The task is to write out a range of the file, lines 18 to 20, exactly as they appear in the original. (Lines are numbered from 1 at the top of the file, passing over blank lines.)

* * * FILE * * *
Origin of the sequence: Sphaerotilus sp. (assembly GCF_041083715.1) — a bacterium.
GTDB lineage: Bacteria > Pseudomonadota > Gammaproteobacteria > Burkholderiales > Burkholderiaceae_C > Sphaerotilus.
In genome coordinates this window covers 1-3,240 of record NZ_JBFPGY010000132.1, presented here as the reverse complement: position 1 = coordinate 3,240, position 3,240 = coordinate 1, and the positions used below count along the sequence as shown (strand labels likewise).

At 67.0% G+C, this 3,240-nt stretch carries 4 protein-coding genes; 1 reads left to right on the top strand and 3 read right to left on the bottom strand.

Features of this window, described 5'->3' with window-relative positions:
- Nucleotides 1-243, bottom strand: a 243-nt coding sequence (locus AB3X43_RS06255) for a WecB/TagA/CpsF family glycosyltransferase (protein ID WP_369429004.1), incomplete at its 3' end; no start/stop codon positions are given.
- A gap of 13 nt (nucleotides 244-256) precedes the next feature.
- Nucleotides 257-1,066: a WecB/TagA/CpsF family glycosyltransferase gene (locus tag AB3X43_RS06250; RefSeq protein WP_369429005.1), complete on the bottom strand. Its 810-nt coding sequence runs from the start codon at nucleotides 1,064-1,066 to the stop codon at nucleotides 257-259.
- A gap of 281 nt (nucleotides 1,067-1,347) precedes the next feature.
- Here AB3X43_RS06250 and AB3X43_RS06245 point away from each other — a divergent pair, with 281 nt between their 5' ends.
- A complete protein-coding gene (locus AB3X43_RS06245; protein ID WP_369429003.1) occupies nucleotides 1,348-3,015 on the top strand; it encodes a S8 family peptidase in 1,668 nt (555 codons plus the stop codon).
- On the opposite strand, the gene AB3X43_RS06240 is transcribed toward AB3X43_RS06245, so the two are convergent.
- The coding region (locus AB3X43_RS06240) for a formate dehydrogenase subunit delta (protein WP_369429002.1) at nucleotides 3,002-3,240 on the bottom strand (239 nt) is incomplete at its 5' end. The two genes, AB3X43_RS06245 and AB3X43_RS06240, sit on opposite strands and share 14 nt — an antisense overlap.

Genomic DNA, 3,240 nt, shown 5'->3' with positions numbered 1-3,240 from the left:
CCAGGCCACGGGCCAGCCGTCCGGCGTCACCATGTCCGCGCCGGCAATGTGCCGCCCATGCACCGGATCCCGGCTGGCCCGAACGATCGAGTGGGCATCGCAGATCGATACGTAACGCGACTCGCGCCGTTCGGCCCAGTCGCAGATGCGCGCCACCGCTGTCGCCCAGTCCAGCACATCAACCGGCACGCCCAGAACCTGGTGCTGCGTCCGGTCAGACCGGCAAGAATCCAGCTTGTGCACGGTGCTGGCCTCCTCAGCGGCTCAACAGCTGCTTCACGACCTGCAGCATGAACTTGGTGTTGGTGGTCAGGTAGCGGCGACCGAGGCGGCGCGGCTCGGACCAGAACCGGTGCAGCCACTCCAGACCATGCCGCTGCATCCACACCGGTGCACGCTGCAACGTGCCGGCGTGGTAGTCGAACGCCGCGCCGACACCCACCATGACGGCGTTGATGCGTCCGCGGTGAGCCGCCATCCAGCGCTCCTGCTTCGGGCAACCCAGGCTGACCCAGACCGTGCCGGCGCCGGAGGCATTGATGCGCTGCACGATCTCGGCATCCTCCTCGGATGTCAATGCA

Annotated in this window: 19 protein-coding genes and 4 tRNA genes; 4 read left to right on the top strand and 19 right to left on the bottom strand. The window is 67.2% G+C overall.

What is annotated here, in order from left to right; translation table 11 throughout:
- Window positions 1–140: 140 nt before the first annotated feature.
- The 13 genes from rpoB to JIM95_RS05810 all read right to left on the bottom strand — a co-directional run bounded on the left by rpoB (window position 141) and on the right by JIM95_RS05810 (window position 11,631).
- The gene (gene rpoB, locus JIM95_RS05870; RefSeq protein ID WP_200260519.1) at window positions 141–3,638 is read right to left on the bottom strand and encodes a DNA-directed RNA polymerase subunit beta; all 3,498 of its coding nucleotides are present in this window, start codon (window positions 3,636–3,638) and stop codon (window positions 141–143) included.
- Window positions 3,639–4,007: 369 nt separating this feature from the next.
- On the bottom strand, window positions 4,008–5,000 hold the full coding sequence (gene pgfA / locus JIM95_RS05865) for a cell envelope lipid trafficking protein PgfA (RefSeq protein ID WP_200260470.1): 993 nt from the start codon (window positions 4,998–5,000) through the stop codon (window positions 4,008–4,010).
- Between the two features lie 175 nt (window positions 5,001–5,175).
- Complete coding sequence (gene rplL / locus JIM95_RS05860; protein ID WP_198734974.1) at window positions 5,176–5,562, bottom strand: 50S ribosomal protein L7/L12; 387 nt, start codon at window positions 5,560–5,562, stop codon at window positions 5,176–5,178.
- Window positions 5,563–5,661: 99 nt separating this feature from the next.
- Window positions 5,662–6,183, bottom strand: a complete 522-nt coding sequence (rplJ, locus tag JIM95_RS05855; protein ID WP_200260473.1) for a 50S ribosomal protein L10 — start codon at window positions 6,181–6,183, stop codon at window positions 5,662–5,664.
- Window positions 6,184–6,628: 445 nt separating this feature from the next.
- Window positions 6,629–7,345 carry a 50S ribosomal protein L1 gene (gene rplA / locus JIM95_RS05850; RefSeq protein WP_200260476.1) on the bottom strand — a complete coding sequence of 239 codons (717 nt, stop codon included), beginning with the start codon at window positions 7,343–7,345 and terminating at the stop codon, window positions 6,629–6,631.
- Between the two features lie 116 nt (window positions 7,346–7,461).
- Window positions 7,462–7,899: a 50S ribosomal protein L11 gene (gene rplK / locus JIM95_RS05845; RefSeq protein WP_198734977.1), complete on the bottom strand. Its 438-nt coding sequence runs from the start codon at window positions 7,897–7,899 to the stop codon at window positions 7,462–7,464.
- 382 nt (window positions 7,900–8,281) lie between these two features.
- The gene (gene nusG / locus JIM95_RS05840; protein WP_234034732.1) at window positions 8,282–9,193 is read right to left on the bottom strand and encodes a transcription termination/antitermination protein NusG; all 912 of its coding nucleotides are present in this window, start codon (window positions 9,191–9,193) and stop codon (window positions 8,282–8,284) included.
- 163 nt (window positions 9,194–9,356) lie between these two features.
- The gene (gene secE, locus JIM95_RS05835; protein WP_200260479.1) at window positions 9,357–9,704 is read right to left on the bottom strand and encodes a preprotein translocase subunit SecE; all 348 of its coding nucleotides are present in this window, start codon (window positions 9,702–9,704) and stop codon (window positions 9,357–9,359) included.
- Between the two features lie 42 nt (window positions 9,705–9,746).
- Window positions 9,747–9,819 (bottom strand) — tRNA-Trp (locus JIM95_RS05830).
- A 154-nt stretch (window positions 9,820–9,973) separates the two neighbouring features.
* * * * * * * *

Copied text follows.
- Window positions 1–140: 140 nt before the first annotated feature.
- The 13 genes from rpoB to JIM95_RS05810 all read right to left on the bottom strand — a co-directional run bounded on the left by rpoB (window position 141) and on the right by JIM95_RS05810 (window position 11,631).
- The gene (gene rpoB, locus JIM95_RS05870; RefSeq protein ID WP_200260519.1) at window positions 141–3,638 is read right to left on the bottom strand and encodes a DNA-directed RNA polymerase subunit beta; all 3,498 of its coding nucleotides are present in this window, start codon (window positions 3,636–3,638) and stop codon (window positions 141–143) included.